Measuring Housing Price Growth – Using Stratification to Improve Median-based Measures
AbstractDevelopments in housing prices are of interest to households, policy-makers and those involved in the housing industry. This has been the case both in Australia and in other countries where house price developments are having significant macroeconomic impacts. However, the construction of measures of city-wide or nationwide average housing prices is not a straightforward exercise. One problem is that the sample of dwellings transacted in any period may be far from random and the characteristics of the sample may change from period to period. As a result, widely used measures of growth in mean or median housing prices will reflect changes in the composition of dwellings sold as well as changes in demand and supply conditions. We demonstrate that median price measures in most major Australian capitals are significantly affected by such compositional change. In this paper, we propose a simple measure of house price growth that addresses the problem of compositional change by stratifying individual transactions into different groups. Our measure differs from those commonly used internationally in that we group small geographic regions (suburbs) according to the long-term average price level of dwellings in those regions, rather than just clustering smaller geographic regions into larger geographic regions. This produces a measure of price growth that substantially improves upon median price measures, and one that is highly correlated with more sophisticated (but more computationally intensive) measures. While we focus on providing a basic framework for measuring house price growth, the stratification techniques contained in this paper have broader applications for dealing with datasets that are affected by compositional change.
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Bibliographic InfoPaper provided by Reserve Bank of Australia in its series RBA Research Discussion Papers with number rdp2006-04.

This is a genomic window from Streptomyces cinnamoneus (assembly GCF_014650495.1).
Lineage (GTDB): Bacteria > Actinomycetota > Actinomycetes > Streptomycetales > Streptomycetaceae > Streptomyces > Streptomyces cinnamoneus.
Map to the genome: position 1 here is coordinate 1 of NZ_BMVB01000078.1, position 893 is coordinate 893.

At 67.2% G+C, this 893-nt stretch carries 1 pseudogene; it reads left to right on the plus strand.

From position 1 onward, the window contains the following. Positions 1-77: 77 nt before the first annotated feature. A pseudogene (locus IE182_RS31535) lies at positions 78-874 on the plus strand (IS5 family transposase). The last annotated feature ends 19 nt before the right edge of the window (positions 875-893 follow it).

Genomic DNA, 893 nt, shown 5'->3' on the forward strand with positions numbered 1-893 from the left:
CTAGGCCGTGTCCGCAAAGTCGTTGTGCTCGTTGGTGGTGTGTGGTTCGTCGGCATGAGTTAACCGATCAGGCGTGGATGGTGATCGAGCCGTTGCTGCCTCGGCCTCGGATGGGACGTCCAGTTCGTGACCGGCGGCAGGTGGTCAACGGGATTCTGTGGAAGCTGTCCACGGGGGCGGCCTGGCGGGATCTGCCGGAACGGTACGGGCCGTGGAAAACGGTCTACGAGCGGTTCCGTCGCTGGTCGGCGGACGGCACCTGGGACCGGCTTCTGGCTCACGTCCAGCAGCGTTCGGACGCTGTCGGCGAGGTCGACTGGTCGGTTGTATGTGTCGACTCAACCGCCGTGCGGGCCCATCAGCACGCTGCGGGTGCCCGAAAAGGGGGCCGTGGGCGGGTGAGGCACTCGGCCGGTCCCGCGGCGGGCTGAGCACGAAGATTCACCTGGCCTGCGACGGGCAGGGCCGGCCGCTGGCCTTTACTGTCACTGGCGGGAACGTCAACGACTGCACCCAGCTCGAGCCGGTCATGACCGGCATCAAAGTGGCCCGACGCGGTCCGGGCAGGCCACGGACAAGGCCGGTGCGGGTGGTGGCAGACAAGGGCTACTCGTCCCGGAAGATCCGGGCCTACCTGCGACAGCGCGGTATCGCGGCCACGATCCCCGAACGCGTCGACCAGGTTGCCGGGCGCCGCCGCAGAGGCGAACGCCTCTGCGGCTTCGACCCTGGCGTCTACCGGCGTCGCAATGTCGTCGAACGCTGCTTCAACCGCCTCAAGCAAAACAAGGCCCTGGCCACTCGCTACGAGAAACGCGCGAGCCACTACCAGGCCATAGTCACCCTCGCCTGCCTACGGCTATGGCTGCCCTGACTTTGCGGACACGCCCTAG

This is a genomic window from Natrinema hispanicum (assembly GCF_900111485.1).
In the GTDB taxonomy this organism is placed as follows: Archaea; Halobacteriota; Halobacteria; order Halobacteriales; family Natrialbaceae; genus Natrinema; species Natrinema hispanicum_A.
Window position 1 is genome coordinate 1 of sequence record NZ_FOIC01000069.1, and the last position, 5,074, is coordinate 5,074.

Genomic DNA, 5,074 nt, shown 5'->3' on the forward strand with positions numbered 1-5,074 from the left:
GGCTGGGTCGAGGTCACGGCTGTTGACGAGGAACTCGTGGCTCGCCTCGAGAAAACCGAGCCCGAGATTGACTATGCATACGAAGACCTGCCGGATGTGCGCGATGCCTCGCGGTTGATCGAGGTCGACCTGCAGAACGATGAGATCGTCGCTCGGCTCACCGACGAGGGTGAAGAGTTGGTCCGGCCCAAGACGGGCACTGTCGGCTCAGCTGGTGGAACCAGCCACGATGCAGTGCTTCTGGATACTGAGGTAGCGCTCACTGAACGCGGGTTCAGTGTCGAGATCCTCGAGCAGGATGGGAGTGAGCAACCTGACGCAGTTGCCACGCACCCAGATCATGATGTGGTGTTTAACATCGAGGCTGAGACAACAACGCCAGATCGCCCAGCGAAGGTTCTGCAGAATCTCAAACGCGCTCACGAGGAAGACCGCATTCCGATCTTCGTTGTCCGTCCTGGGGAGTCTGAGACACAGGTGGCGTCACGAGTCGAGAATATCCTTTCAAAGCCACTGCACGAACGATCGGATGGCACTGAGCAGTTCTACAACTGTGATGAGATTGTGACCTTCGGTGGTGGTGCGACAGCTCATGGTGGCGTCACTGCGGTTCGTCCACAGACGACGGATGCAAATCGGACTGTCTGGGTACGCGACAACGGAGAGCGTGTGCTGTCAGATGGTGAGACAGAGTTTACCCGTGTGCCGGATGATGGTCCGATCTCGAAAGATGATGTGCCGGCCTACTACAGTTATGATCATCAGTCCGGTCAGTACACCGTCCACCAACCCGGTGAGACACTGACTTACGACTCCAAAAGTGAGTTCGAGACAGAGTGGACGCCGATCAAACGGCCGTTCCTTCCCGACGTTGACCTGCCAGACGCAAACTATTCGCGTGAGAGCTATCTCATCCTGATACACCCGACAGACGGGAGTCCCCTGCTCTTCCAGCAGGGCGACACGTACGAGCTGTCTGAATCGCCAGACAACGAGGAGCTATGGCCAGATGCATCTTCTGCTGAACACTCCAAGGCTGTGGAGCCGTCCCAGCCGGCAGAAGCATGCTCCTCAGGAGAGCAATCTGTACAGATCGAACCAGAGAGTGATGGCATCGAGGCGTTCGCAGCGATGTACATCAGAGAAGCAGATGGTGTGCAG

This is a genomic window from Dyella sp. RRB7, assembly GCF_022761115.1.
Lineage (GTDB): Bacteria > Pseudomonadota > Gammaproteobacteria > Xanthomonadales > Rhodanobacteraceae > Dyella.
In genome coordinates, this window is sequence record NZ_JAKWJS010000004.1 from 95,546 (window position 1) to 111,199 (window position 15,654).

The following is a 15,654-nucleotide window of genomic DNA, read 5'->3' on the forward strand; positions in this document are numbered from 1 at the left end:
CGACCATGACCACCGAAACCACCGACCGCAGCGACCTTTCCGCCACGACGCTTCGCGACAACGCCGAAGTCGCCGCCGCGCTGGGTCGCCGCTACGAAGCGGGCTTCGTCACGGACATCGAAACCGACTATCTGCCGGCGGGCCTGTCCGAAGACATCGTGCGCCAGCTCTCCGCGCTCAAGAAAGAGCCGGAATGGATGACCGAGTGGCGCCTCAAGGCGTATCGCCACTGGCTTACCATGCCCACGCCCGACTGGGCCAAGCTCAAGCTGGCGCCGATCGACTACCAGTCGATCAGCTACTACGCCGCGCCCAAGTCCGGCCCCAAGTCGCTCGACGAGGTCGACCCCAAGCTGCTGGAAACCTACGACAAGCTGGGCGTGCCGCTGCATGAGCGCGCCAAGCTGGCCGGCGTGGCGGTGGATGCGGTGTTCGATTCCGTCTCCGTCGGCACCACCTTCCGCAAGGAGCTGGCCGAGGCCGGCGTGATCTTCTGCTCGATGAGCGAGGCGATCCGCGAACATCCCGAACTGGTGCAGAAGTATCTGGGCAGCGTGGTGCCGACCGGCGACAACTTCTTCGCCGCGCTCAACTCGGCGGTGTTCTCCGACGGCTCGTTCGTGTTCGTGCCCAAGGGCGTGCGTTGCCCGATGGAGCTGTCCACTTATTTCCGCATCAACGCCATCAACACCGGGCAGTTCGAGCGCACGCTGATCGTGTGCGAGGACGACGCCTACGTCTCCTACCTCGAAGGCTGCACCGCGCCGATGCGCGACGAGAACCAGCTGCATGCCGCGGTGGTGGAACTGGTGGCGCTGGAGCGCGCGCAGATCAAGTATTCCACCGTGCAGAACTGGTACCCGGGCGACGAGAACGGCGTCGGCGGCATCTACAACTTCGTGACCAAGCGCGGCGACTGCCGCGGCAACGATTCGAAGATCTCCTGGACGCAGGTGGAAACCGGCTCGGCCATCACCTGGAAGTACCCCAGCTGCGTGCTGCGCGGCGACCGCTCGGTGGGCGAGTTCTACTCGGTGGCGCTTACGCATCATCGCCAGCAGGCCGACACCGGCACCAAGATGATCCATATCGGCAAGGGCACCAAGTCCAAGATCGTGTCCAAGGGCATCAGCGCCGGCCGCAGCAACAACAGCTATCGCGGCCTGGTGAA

Date of creation: May 2006
Date of revision:
Find related papers by JEL classification:
- G12 - Financial Economics - - General Financial Markets - - - Asset Pricing; Trading Volume; Bond Interest Rates
- R31 - Urban, Rural, Regional, Real Estate, and Transportation Economics - - Real Estate Markets, Spatial Production Analysis, and Firm Location - - - Housing Supply and Markets
This paper has been announced in the following NEP Reports:
- NEP-ALL-2006-06-10 (All new papers)
- NEP-GEO-2006-06-10 (Economic Geography)
- NEP-URE-2006-06-10 (Urban & Real Estate Economics)
Please report citation or reference errors to , or , if you are the registered author of the cited work, log in to your RePEc Author Service profile, click on "citations" and make appropriate adjustments.:
- Goodman, Allen C. & Thibodeau, Thomas G., 2003. "Housing market segmentation and hedonic prediction accuracy," Journal of Housing Economics, Elsevier, vol. 12(3), pages 181-201, September.
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- James Hansen, 2006. "Australian House Prices: A Comparison of Hedonic and Repeat-sales Measures," RBA Research Discussion Papers rdp2006-03, Reserve Bank of Australia.
- David Norman & Thomas Walker, 2004. "Co-movement of Australian State Business Cycles," RBA Research Discussion Papers rdp2004-09, Reserve Bank of Australia.
- Meese, Richard A & Wallace, Nancy E, 1997. "The Construction of Residential Housing Price Indices: A Comparison of Repeat-Sales, Hedonic-Regression and Hybrid Approaches," The Journal of Real Estate Finance and Economics, Springer, vol. 14(1-2), pages 51-73, Jan.-Marc.
- Luci Ellis, 2006. "Housing and Housing Finance: The View from Australia and Beyond," RBA Research Discussion Papers rdp2006-12, Reserve Bank of Australia.
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